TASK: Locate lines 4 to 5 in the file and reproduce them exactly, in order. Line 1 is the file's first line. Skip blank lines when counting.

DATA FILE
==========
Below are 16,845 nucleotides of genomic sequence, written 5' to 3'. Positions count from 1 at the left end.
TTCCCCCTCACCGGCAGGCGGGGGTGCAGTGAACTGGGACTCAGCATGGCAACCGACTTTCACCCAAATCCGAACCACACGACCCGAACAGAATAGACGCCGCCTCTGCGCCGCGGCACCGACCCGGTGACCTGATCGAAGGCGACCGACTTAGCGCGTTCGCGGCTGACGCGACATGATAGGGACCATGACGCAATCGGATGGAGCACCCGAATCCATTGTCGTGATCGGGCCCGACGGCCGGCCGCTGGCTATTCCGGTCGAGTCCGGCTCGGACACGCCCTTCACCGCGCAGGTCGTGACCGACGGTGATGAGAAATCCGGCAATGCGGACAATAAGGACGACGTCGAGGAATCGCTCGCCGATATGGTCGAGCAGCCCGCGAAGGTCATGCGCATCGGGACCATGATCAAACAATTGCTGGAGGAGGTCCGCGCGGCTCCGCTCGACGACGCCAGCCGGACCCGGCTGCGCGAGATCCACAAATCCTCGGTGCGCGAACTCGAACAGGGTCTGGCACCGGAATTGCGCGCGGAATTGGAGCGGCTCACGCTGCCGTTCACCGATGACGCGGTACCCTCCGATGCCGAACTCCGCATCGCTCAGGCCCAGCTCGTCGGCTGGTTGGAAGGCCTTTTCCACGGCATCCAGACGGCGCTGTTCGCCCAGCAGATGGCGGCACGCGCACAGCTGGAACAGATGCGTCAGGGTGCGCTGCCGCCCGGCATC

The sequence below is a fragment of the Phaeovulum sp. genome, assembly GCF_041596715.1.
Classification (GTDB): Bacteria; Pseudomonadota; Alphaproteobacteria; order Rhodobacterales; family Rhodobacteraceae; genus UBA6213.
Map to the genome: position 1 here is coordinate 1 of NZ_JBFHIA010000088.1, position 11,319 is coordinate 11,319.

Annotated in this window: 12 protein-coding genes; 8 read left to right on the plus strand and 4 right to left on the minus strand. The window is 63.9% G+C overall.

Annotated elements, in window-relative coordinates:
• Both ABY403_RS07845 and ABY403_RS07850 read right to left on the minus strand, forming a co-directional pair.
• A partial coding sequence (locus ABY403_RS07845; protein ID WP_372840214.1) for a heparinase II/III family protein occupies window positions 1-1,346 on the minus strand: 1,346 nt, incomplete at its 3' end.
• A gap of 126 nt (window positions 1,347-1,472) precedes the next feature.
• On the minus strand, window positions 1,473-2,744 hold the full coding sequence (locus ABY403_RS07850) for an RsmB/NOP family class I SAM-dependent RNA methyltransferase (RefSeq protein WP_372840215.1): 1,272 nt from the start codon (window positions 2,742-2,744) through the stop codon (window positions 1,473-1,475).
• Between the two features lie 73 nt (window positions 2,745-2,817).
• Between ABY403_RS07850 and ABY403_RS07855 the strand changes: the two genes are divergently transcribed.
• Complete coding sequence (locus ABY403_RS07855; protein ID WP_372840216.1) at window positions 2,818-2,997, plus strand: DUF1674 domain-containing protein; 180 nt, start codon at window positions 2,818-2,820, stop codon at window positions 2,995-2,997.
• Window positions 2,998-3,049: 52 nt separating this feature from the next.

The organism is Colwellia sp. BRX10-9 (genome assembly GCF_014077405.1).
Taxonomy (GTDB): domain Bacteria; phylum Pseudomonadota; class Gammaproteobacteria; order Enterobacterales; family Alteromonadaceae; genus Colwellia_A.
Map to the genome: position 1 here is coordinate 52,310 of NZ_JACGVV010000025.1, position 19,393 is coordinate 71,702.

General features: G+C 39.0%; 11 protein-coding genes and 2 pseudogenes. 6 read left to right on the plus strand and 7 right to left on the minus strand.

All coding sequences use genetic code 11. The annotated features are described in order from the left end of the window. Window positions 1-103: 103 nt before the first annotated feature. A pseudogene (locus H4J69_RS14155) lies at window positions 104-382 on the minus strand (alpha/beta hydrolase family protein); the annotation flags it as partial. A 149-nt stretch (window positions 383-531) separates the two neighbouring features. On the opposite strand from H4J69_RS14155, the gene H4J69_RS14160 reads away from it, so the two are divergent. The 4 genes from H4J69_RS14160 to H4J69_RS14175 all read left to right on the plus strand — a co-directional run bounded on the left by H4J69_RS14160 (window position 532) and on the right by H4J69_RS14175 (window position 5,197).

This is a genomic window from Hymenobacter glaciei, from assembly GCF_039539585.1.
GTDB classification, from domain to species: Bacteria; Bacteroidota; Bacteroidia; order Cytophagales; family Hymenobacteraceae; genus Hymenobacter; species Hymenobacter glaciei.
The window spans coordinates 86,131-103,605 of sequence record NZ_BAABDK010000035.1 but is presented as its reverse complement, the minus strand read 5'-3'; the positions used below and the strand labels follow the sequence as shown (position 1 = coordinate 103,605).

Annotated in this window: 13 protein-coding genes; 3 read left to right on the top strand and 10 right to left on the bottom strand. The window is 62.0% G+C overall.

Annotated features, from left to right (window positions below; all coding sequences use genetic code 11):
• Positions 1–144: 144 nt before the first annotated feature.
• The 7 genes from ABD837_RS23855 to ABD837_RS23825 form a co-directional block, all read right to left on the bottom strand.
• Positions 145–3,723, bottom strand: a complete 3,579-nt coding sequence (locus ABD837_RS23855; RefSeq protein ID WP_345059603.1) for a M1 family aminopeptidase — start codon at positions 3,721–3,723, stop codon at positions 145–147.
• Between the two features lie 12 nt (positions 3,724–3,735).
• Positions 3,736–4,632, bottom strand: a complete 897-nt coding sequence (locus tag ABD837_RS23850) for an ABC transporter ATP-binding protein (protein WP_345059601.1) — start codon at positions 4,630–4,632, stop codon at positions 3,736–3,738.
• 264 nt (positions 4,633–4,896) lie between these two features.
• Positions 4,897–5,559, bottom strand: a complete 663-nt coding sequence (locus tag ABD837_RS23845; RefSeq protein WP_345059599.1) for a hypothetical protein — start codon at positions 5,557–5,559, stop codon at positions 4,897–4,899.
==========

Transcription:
Classification (GTDB): Bacteria; Pseudomonadota; Alphaproteobacteria; order Rhodobacterales; family Rhodobacteraceae; genus UBA6213.
Map to the genome: position 1 here is coordinate 1 of NZ_JBFHIA010000088.1, position 11,319 is coordinate 11,319.